Most gyms, and NFL facilities, are closed during the coronavirus pandemic, which means football players are getting creative with their at-home workouts.
New England Patriots Pro Bowl special teamerMatthew Slater bought exercise equipment online, but the Patriots' captain then realized he already had workout accessories staring right at him.
Slater turned his three children into what he called "human weights."
"Sometimes willingly and sometimes unwillingly, I hoist them up and put them to work," Slater said on the online show Huddle Up! "You got to get creative as possible."
This is the time when teams usually begin their offseason conditioning programs. With stay-at-home orders in some states and sports teams following gathering guidelines set out by health officials, no one knows when players will be allowed to return to team facilities, causing many players like Slater to turn their training sessions into a family affair.
New Orleans Saints safety Malcolm Jenkins did a step workout, with a personal twist. He put his two daughters on his shoulders while moving up and down his brick walkway.
San Francisco 49ers fullback Kyle Juszczyk incorporated his wife while performing a workout that would make Sylvester Stallone proud. Tying a rope around his waist, Juszczyk pulled Kristin, who stood on a boogie board, through inches of snow.
Juszczyk posted on Instagram: "Watched a lot of Rocky IV growing up."
Carolina Panthers wide receiver Curtis Samuel is making sure he doesn't have any drops even though he doesn't have a quarterback in his neighborhood. Putting on his helmet and lining up in his cul-de-sac, Samuels is catching footballs from his Jugs machine, which is being run by his mother.
Philadelphia Eagles backup quarterback Nate Sudfeld is staying with his parents and brothers, which allows him to air it out to a couple of experienced pass-catchers. Both of his older brothers played football: Zach spent a couple of seasons with the Patriots and New York Jets and Matthew lined up at wide receiver for Brown University.
"I've got two nice targets that are under my quarantine, which is perfect," Sudfeld said.
New York Giants linebacker Blake Martinez built an extensive home gym last year with his father. It features a 30-yard turf field, a full-length basketball court, a sauna, two squat and bench racks, a treadmill, a punching bag, and of course, an enclosed area for his daughter that includes a play kitchen and a tricycle.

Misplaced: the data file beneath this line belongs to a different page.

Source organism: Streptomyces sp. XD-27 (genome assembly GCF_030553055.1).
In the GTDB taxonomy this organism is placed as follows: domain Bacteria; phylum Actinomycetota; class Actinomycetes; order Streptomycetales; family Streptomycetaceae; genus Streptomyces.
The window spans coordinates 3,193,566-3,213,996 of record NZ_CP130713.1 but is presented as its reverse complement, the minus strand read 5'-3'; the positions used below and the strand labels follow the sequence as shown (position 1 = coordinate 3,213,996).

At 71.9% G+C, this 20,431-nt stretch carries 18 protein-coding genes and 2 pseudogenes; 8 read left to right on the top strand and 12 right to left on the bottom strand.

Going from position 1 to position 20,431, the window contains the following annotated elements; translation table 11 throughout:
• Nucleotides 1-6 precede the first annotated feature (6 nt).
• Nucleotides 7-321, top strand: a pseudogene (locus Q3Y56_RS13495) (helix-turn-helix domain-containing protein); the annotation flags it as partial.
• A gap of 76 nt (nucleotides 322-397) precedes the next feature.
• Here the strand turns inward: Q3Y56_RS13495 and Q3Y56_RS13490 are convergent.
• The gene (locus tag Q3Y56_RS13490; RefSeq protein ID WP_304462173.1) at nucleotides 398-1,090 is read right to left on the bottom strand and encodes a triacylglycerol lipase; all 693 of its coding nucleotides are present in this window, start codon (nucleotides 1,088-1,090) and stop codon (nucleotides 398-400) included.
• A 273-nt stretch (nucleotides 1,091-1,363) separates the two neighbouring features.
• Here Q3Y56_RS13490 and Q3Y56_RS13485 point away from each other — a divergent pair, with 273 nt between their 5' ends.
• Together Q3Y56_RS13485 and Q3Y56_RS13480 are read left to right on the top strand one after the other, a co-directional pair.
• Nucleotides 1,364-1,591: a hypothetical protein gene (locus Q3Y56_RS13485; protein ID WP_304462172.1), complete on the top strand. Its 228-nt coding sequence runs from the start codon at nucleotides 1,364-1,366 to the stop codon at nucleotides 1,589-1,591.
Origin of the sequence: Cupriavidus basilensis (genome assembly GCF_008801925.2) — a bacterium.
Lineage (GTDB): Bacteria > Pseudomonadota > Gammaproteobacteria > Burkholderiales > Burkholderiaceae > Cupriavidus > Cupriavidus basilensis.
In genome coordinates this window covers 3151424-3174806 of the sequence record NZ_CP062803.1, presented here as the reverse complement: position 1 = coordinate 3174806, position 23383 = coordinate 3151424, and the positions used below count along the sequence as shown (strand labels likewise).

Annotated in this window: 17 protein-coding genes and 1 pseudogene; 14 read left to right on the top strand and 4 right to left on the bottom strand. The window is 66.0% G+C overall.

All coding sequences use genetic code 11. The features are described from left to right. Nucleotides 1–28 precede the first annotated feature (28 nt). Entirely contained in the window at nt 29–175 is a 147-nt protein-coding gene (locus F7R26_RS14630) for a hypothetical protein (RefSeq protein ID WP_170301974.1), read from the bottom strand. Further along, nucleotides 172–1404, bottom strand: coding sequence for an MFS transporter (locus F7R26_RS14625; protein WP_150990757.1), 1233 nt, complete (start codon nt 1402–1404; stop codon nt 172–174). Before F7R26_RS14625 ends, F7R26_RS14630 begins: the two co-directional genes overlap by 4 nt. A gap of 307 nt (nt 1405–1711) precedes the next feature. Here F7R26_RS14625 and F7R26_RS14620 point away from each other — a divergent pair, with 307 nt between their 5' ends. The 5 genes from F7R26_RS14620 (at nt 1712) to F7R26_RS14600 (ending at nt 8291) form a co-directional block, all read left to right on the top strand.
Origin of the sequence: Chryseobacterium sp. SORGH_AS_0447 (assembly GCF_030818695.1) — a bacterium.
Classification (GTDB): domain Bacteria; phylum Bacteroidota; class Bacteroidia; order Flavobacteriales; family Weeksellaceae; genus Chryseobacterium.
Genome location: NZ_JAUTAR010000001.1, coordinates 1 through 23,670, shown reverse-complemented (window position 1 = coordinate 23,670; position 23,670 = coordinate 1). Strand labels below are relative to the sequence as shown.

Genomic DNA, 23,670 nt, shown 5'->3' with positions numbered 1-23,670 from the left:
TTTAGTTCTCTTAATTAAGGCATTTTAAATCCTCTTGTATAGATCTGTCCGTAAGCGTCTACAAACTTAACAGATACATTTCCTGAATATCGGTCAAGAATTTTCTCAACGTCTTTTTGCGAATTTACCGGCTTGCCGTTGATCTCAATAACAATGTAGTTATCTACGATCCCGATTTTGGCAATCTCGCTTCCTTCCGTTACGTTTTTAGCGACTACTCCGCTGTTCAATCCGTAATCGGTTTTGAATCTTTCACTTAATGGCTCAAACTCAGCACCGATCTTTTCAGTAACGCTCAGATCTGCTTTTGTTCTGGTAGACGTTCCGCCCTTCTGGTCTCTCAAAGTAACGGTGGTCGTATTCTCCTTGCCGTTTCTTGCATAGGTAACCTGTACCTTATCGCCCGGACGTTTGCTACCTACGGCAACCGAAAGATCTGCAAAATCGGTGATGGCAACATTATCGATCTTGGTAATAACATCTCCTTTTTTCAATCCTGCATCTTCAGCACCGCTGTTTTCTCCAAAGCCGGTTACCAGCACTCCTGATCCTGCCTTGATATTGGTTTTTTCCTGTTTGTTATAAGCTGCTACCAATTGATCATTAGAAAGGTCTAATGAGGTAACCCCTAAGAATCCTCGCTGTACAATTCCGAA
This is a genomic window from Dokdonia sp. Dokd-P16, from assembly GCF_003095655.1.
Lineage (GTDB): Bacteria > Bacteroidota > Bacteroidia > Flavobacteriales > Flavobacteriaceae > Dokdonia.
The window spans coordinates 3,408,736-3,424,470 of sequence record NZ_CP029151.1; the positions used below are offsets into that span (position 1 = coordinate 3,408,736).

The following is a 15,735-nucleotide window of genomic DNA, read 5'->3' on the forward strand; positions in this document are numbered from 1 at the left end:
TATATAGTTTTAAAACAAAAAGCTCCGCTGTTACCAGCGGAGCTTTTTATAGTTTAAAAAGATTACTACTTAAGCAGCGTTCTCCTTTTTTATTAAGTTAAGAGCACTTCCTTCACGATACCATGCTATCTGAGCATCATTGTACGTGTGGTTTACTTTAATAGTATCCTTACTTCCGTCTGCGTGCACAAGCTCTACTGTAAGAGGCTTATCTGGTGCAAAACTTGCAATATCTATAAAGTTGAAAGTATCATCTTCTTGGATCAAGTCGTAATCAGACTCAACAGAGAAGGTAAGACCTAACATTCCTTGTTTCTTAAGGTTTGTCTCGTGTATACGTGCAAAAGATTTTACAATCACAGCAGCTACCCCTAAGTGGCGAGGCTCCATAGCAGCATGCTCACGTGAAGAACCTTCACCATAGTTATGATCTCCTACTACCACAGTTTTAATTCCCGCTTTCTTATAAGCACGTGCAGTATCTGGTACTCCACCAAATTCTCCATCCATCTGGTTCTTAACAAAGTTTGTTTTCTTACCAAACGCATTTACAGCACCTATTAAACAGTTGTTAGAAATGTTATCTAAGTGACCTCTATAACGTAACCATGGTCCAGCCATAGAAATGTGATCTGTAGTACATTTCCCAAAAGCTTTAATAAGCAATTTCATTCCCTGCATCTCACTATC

Baltimore Ravens defensive end Derek Wolfe considers himself lucky because he's married to a training coach. His wife Abbie is a fitness model who has won numerous competitions.
A normal routine involves doing Pilates, hitting the weight bench, going into a 10 mph sprint, hitting the bike and then finishing with core exercises.
"My wife trains like an animal," Wolfe said. "I can't keep up with her sometimes."
Another Ravens player has been working out in a simpler fashion. Pro Bowl tight end Mark Andrews said his challenge has been finding the space to condition.
"You have to go back to the basics," Andrews said. "I've got basically a prison workout in my backyard with a bench and weights."
To connect with their players, some teams are going to schedule meetings and workouts on Zoom. There has been no official word if training camps are going to start on schedule in late July, get reduced or canceled.
In the meantime, players are going to do their best to prepare their bodies for the season with their spouses, siblings, parents and children.
"It's been a time to get creative," Slater said. "It's been a time to bring things back into perspective that maybe have shifted out of focus. So all in all, as challenging as it has been from an athletic standpoint, I think there's still a lot to be thankful for when you consider the time at home."
ESPN's Mike Reiss, Nick Wagoner and Jordan Raanan contributed to this report.